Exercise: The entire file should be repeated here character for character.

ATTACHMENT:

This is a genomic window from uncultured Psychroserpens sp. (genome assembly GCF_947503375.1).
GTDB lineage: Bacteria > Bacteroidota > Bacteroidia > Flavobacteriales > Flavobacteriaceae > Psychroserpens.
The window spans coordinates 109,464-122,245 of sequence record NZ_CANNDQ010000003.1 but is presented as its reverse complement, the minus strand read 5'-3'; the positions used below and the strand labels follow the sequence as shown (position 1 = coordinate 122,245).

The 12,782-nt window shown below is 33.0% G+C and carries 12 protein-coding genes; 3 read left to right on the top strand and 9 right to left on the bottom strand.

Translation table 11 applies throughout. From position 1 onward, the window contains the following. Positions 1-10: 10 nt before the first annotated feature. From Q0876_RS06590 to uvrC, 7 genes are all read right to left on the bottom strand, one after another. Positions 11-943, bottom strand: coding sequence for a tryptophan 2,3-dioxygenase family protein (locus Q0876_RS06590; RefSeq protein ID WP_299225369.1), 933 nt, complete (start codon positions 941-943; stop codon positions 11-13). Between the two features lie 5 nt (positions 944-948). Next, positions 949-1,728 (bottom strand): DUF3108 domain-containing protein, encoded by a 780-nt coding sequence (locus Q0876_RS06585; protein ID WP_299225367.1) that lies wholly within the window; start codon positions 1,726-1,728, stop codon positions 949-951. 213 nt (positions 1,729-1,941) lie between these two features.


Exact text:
This is a genomic window from uncultured Psychroserpens sp. (genome assembly GCF_947503375.1).
GTDB lineage: Bacteria > Bacteroidota > Bacteroidia > Flavobacteriales > Flavobacteriaceae > Psychroserpens.
The window spans coordinates 109,464-122,245 of sequence record NZ_CANNDQ010000003.1 but is presented as its reverse complement, the minus strand read 5'-3'; the positions used below and the strand labels follow the sequence as shown (position 1 = coordinate 122,245).

The 12,782-nt window shown below is 33.0% G+C and carries 12 protein-coding genes; 3 read left to right on the top strand and 9 right to left on the bottom strand.

Translation table 11 applies throughout. From position 1 onward, the window contains the following. Positions 1-10: 10 nt before the first annotated feature. From Q0876_RS06590 to uvrC, 7 genes are all read right to left on the bottom strand, one after another. Positions 11-943, bottom strand: coding sequence for a tryptophan 2,3-dioxygenase family protein (locus Q0876_RS06590; RefSeq protein ID WP_299225369.1), 933 nt, complete (start codon positions 941-943; stop codon positions 11-13). Between the two features lie 5 nt (positions 944-948). Next, positions 949-1,728 (bottom strand): DUF3108 domain-containing protein, encoded by a 780-nt coding sequence (locus Q0876_RS06585; protein ID WP_299225367.1) that lies wholly within the window; start codon positions 1,726-1,728, stop codon positions 949-951. 213 nt (positions 1,729-1,941) lie between these two features.